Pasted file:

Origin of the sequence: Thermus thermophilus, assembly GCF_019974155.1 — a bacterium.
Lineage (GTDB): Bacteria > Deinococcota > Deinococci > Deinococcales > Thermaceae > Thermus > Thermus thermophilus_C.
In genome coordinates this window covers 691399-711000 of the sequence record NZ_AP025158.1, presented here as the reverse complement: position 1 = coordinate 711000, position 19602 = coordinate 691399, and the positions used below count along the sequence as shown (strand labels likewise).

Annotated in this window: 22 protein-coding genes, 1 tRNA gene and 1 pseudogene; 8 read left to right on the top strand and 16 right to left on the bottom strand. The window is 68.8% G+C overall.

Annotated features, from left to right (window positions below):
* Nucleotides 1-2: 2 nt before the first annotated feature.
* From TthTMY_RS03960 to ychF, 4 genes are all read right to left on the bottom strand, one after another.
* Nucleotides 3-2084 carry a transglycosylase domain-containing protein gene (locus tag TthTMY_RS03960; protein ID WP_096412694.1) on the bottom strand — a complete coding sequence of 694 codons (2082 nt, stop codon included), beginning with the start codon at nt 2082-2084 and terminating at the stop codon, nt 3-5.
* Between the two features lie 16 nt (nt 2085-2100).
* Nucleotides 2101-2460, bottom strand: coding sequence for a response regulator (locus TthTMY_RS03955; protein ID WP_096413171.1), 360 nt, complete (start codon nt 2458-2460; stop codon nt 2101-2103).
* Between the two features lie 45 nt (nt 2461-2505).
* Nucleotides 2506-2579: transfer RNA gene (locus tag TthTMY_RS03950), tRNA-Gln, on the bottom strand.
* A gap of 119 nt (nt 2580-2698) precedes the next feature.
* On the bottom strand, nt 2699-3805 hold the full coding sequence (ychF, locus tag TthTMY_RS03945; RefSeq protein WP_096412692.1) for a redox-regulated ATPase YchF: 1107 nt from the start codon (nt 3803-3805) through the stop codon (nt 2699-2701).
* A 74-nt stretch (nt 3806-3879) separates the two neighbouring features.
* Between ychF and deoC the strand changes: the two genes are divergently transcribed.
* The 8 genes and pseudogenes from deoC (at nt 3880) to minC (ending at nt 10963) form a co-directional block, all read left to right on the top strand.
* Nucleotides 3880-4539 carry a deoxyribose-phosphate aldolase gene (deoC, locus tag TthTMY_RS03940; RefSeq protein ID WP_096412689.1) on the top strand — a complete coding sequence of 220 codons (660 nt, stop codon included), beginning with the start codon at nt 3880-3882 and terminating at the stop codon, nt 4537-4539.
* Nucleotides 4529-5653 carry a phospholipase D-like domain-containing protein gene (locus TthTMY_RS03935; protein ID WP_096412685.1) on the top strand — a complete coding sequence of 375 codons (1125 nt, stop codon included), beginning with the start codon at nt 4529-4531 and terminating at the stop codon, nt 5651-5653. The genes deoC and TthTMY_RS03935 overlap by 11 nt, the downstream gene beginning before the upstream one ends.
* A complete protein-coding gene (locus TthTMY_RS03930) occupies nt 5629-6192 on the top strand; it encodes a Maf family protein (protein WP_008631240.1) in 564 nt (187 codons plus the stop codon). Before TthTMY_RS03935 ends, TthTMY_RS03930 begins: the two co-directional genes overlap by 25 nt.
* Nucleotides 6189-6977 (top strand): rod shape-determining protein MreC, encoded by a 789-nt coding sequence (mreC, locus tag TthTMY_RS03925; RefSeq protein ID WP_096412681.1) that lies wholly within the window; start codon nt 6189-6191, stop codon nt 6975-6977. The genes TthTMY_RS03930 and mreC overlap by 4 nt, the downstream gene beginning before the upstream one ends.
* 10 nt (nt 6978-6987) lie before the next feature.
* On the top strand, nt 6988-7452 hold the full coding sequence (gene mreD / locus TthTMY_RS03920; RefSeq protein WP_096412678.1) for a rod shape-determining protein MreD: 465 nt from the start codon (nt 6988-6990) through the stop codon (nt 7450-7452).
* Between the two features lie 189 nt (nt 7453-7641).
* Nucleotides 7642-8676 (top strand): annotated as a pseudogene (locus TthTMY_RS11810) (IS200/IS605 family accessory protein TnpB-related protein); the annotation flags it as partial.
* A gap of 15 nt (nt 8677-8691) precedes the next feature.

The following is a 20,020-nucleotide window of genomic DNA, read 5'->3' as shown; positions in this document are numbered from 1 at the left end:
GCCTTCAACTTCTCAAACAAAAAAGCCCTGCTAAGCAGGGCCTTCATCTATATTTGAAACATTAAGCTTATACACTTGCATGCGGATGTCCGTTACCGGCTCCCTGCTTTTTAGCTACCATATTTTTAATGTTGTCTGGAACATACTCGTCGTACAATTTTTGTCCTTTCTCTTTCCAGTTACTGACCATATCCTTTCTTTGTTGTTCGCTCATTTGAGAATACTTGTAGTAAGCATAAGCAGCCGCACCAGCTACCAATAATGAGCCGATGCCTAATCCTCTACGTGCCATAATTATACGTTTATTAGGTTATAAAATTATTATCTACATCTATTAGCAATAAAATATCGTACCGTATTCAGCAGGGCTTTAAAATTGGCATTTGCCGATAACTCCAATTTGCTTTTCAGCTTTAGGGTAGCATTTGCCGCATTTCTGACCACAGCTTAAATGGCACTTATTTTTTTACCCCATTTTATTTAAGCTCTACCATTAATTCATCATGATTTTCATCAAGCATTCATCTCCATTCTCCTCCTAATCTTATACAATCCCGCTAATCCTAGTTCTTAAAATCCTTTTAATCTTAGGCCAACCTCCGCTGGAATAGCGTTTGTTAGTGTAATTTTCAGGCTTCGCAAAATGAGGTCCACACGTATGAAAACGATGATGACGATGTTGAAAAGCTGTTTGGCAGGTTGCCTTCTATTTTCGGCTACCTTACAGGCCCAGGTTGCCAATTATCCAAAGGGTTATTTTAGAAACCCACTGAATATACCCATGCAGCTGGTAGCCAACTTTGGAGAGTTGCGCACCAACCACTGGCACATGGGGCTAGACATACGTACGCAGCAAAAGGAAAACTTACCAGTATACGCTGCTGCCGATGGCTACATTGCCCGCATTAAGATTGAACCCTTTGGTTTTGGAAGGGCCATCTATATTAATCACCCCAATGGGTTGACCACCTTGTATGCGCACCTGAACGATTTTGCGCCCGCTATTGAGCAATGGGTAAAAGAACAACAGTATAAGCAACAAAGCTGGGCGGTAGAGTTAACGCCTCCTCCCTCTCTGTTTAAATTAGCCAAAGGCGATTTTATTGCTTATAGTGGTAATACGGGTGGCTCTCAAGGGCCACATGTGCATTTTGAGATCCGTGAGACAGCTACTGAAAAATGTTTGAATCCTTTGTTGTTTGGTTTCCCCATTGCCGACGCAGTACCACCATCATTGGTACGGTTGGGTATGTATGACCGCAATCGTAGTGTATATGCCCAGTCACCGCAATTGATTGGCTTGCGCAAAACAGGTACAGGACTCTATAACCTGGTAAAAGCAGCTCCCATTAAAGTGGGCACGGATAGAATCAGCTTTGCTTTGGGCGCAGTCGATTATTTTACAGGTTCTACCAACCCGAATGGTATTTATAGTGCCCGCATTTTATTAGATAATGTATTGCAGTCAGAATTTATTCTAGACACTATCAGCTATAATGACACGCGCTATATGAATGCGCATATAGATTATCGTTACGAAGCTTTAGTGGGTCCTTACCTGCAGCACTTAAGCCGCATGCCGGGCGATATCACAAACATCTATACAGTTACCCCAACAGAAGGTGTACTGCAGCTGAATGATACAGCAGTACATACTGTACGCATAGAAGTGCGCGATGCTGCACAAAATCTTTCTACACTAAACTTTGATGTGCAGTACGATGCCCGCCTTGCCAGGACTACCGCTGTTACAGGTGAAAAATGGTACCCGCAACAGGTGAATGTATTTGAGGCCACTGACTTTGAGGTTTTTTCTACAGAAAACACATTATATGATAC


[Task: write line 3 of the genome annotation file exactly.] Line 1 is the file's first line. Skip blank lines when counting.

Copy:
In genome coordinates this window covers 691399-711000 of the sequence record NZ_AP025158.1, presented here as the reverse complement: position 1 = coordinate 711000, position 19602 = coordinate 691399, and the positions used below count along the sequence as shown (strand labels likewise).